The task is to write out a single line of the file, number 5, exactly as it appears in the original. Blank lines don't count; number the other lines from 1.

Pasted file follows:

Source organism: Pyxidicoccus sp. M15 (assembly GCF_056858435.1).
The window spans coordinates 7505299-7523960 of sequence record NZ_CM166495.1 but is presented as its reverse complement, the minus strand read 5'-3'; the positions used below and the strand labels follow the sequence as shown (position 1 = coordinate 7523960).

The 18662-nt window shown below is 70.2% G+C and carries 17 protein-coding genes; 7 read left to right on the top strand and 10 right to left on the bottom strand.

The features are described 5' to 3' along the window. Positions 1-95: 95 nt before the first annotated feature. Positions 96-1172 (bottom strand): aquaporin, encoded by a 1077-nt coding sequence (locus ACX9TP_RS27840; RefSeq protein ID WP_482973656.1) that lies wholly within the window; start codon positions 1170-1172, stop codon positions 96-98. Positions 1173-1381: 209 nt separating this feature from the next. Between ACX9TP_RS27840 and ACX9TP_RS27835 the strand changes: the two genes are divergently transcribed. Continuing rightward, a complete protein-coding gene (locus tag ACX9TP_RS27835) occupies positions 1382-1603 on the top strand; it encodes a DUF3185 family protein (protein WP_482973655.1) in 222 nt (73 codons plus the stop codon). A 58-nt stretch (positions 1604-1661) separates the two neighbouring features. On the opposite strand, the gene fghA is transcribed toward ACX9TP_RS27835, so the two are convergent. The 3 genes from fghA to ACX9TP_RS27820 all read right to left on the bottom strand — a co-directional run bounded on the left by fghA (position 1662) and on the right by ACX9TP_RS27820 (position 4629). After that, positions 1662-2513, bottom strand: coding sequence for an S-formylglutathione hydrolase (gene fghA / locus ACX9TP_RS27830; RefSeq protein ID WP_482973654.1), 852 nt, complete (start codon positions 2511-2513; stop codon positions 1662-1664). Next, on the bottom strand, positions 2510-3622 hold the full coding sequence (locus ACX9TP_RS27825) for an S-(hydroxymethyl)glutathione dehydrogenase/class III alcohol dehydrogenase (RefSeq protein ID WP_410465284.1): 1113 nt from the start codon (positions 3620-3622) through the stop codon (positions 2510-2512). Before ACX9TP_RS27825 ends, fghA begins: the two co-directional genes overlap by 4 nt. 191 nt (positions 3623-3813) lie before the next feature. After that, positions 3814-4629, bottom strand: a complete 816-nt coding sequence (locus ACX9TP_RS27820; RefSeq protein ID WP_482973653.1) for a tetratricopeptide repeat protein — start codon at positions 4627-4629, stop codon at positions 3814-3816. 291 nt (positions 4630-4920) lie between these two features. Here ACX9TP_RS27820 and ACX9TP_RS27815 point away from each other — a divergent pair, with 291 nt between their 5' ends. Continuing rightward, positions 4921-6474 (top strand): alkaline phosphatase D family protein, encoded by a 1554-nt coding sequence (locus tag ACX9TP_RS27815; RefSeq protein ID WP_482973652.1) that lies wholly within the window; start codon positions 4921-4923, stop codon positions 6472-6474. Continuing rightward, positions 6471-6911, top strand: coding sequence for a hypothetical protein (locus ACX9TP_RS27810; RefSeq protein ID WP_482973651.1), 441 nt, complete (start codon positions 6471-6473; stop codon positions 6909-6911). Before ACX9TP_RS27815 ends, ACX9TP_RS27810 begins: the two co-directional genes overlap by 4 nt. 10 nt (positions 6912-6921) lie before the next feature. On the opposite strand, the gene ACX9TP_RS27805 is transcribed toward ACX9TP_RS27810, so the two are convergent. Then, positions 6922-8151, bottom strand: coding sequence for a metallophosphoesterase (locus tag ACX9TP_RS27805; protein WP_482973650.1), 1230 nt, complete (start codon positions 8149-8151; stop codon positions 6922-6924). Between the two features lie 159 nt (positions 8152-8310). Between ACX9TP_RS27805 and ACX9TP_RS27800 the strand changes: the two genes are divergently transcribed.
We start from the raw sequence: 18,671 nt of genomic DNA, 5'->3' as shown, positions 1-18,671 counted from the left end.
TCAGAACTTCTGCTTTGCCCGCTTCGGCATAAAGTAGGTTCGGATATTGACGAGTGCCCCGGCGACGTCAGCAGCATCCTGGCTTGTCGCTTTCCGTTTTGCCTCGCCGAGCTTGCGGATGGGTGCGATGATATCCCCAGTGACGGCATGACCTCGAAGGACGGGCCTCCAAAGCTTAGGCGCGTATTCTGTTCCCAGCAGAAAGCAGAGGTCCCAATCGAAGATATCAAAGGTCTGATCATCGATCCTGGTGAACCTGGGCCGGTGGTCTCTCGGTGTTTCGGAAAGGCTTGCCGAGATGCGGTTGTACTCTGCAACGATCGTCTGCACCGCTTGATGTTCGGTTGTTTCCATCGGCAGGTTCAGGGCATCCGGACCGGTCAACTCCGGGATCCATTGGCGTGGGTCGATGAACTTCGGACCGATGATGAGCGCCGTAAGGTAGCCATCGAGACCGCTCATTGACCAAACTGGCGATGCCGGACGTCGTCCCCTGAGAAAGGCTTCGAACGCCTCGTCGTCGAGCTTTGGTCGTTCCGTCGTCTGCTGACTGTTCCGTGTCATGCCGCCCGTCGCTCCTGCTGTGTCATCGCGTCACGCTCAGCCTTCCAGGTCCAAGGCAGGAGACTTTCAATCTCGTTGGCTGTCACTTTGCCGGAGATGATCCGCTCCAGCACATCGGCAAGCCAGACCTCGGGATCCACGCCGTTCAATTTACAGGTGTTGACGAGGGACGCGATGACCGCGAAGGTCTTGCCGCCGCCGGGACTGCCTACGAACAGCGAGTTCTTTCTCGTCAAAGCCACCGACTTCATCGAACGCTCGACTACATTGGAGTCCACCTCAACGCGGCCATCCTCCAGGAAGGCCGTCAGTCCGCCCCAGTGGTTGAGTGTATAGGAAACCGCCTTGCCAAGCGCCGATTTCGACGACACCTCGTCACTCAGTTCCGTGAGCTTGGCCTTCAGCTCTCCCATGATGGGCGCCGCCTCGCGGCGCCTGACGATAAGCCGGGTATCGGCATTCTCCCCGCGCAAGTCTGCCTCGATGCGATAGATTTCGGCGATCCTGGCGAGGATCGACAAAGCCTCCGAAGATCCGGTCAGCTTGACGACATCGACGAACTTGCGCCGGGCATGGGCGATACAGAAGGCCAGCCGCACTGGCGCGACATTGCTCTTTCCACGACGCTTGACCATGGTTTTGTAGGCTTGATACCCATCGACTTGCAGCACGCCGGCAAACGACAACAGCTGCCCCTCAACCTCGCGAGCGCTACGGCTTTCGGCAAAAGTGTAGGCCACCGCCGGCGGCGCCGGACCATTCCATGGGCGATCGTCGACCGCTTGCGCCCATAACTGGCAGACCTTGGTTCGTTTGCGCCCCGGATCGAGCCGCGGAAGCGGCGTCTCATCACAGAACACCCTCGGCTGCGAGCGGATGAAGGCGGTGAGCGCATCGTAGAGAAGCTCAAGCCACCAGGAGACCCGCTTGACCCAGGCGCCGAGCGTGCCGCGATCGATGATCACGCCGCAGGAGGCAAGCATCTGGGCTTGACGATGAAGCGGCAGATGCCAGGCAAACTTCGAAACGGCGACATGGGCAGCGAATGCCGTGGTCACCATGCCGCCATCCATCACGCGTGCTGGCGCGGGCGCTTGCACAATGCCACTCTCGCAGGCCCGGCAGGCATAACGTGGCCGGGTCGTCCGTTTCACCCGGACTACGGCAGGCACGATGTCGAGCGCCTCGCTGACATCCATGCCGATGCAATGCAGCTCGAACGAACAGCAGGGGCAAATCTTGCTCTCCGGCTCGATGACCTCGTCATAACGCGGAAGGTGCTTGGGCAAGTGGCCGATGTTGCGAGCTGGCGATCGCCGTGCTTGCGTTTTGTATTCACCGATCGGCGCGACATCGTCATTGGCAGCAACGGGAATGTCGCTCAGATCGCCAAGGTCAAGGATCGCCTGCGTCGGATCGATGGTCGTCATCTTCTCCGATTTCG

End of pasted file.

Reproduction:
We start from the raw sequence: 18,671 nt of genomic DNA, 5'->3' as shown, positions 1-18,671 counted from the left end.